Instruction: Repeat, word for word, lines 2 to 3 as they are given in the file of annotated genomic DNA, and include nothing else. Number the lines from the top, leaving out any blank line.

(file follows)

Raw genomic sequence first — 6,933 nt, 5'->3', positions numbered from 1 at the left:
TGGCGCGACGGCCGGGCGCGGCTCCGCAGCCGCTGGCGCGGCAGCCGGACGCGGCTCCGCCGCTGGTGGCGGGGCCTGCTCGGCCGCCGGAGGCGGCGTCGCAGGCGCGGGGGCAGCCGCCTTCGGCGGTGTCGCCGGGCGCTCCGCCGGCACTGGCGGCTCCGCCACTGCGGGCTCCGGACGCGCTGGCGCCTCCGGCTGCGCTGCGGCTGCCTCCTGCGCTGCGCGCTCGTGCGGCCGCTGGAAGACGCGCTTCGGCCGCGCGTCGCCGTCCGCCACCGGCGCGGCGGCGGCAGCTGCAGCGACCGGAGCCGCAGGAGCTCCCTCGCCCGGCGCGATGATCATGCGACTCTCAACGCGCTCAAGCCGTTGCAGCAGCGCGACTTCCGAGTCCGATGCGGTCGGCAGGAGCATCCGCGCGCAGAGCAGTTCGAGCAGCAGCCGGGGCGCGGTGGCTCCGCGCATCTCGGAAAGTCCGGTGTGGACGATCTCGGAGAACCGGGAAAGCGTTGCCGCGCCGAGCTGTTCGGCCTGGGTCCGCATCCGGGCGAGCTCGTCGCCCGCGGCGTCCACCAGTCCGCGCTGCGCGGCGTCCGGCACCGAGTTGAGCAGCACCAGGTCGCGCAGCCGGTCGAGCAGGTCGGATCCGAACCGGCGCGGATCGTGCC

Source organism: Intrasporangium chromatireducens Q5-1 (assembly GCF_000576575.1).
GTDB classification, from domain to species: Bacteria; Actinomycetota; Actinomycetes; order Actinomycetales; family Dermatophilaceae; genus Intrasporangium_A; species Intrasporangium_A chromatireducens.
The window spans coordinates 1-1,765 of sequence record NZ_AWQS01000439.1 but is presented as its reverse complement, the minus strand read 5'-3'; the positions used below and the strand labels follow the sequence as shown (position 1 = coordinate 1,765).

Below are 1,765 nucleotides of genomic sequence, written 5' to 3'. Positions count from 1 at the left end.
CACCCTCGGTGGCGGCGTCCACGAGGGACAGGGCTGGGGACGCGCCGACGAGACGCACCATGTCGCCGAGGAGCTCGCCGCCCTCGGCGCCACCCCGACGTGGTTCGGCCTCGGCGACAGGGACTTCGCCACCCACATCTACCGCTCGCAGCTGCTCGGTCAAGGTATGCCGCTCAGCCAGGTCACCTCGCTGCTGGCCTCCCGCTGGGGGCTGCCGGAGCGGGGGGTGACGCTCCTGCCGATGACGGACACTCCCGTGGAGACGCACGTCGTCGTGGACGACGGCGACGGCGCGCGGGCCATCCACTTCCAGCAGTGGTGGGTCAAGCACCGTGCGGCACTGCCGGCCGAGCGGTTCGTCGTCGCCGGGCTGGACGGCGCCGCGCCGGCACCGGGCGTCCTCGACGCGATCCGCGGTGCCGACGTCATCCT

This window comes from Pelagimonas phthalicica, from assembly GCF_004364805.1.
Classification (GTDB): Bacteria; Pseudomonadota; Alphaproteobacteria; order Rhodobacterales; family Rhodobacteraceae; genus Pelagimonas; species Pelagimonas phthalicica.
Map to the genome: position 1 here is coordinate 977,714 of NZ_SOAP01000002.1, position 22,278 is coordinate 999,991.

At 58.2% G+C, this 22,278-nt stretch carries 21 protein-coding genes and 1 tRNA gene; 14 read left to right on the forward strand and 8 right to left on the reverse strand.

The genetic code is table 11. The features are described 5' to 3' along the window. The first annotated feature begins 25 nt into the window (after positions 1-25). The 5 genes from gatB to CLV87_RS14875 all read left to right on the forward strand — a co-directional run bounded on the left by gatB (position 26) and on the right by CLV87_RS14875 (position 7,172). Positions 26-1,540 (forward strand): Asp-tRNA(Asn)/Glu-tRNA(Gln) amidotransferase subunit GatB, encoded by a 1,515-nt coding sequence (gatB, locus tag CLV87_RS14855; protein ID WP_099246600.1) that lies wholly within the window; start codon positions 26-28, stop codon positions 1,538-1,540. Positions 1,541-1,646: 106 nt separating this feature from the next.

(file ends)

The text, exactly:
TGGCGCGACGGCCGGGCGCGGCTCCGCAGCCGCTGGCGCGGCAGCCGGACGCGGCTCCGCCGCTGGTGGCGGGGCCTGCTCGGCCGCCGGAGGCGGCGTCGCAGGCGCGGGGGCAGCCGCCTTCGGCGGTGTCGCCGGGCGCTCCGCCGGCACTGGCGGCTCCGCCACTGCGGGCTCCGGACGCGCTGGCGCCTCCGGCTGCGCTGCGGCTGCCTCCTGCGCTGCGCGCTCGTGCGGCCGCTGGAAGACGCGCTTCGGCCGCGCGTCGCCGTCCGCCACCGGCGCGGCGGCGGCAGCTGCAGCGACCGGAGCCGCAGGAGCTCCCTCGCCCGGCGCGATGATCATGCGACTCTCAACGCGCTCAAGCCGTTGCAGCAGCGCGACTTCCGAGTCCGATGCGGTCGGCAGGAGCATCCGCGCGCAGAGCAGTTCGAGCAGCAGCCGGGGCGCGGTGGCTCCGCGCATCTCGGAAAGTCCGGTGTGGACGATCTCGGAGAACCGGGAAAGCGTTGCCGCGCCGAGCTGTTCGGCCTGGGTCCGCATCCGGGCGAGCTCGTCGCCCGCGGCGTCCACCAGTCCGCGCTGCGCGGCGTCCGGCACCGAGTTGAGCAGCACCAGGTCGCGCAGCCGGTCGAGCAGGTCGGATCCGAACCGGCGCGGATCGTGCC

Source organism: Intrasporangium chromatireducens Q5-1 (assembly GCF_000576575.1).